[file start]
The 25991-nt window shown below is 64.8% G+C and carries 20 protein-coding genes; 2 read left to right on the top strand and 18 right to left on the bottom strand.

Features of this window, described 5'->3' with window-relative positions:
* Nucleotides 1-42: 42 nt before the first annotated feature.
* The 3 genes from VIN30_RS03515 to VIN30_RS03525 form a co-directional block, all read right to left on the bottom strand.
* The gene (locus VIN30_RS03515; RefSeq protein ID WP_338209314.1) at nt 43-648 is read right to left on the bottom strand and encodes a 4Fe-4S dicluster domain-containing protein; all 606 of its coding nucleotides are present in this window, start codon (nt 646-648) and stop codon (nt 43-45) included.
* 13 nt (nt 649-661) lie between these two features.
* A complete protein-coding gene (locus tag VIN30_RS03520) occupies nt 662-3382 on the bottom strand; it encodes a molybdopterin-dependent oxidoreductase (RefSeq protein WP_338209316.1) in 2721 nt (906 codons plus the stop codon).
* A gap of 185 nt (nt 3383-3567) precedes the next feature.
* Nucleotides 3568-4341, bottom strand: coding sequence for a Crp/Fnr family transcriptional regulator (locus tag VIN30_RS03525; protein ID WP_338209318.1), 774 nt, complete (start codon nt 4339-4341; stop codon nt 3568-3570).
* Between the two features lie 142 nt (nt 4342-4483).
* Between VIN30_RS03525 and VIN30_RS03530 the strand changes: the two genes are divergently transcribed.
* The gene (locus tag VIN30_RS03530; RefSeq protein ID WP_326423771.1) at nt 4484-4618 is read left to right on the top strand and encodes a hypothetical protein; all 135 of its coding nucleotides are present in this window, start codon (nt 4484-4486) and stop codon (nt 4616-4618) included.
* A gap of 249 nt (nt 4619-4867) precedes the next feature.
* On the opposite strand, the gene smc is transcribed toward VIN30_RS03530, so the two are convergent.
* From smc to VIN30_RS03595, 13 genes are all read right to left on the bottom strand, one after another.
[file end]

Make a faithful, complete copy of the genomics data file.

The 25991-nt window shown below is 64.8% G+C and carries 20 protein-coding genes; 2 read left to right on the top strand and 18 right to left on the bottom strand.

Features of this window, described 5'->3' with window-relative positions:
* Nucleotides 1-42: 42 nt before the first annotated feature.
* The 3 genes from VIN30_RS03515 to VIN30_RS03525 form a co-directional block, all read right to left on the bottom strand.
* The gene (locus VIN30_RS03515; RefSeq protein ID WP_338209314.1) at nt 43-648 is read right to left on the bottom strand and encodes a 4Fe-4S dicluster domain-containing protein; all 606 of its coding nucleotides are present in this window, start codon (nt 646-648) and stop codon (nt 43-45) included.
* 13 nt (nt 649-661) lie between these two features.
* A complete protein-coding gene (locus tag VIN30_RS03520) occupies nt 662-3382 on the bottom strand; it encodes a molybdopterin-dependent oxidoreductase (RefSeq protein WP_338209316.1) in 2721 nt (906 codons plus the stop codon).
* A gap of 185 nt (nt 3383-3567) precedes the next feature.
* Nucleotides 3568-4341, bottom strand: coding sequence for a Crp/Fnr family transcriptional regulator (locus tag VIN30_RS03525; protein ID WP_338209318.1), 774 nt, complete (start codon nt 4339-4341; stop codon nt 3568-3570).
* Between the two features lie 142 nt (nt 4342-4483).
* Between VIN30_RS03525 and VIN30_RS03530 the strand changes: the two genes are divergently transcribed.
* The gene (locus tag VIN30_RS03530; RefSeq protein ID WP_326423771.1) at nt 4484-4618 is read left to right on the top strand and encodes a hypothetical protein; all 135 of its coding nucleotides are present in this window, start codon (nt 4484-4486) and stop codon (nt 4616-4618) included.
* A gap of 249 nt (nt 4619-4867) precedes the next feature.
* On the opposite strand, the gene smc is transcribed toward VIN30_RS03530, so the two are convergent.
* From smc to VIN30_RS03595, 13 genes are all read right to left on the bottom strand, one after another.